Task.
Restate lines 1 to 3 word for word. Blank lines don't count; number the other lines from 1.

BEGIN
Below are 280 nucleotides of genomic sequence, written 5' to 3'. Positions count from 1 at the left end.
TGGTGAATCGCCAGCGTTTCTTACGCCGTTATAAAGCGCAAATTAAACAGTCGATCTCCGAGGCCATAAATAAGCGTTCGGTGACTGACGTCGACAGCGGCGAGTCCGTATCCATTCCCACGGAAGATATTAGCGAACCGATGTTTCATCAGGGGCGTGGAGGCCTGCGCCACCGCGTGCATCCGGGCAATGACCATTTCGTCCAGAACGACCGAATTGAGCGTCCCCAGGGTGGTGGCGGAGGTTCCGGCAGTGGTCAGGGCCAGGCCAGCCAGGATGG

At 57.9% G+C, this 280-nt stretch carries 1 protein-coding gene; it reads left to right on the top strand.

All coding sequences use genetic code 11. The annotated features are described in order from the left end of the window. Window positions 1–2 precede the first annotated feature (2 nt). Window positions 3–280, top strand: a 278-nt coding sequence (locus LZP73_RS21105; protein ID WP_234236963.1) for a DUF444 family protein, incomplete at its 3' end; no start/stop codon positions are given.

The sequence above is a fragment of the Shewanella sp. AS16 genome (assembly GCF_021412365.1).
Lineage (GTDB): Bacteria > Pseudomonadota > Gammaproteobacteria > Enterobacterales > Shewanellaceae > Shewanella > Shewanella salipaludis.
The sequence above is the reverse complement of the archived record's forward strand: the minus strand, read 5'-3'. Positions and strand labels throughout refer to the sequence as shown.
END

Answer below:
Below are 280 nucleotides of genomic sequence, written 5' to 3'. Positions count from 1 at the left end.
TGGTGAATCGCCAGCGTTTCTTACGCCGTTATAAAGCGCAAATTAAACAGTCGATCTCCGAGGCCATAAATAAGCGTTCGGTGACTGACGTCGACAGCGGCGAGTCCGTATCCATTCCCACGGAAGATATTAGCGAACCGATGTTTCATCAGGGGCGTGGAGGCCTGCGCCACCGCGTGCATCCGGGCAATGACCATTTCGTCCAGAACGACCGAATTGAGCGTCCCCAGGGTGGTGGCGGAGGTTCCGGCAGTGGTCAGGGCCAGGCCAGCCAGGATGG

At 57.9% G+C, this 280-nt stretch carries 1 protein-coding gene; it reads left to right on the top strand.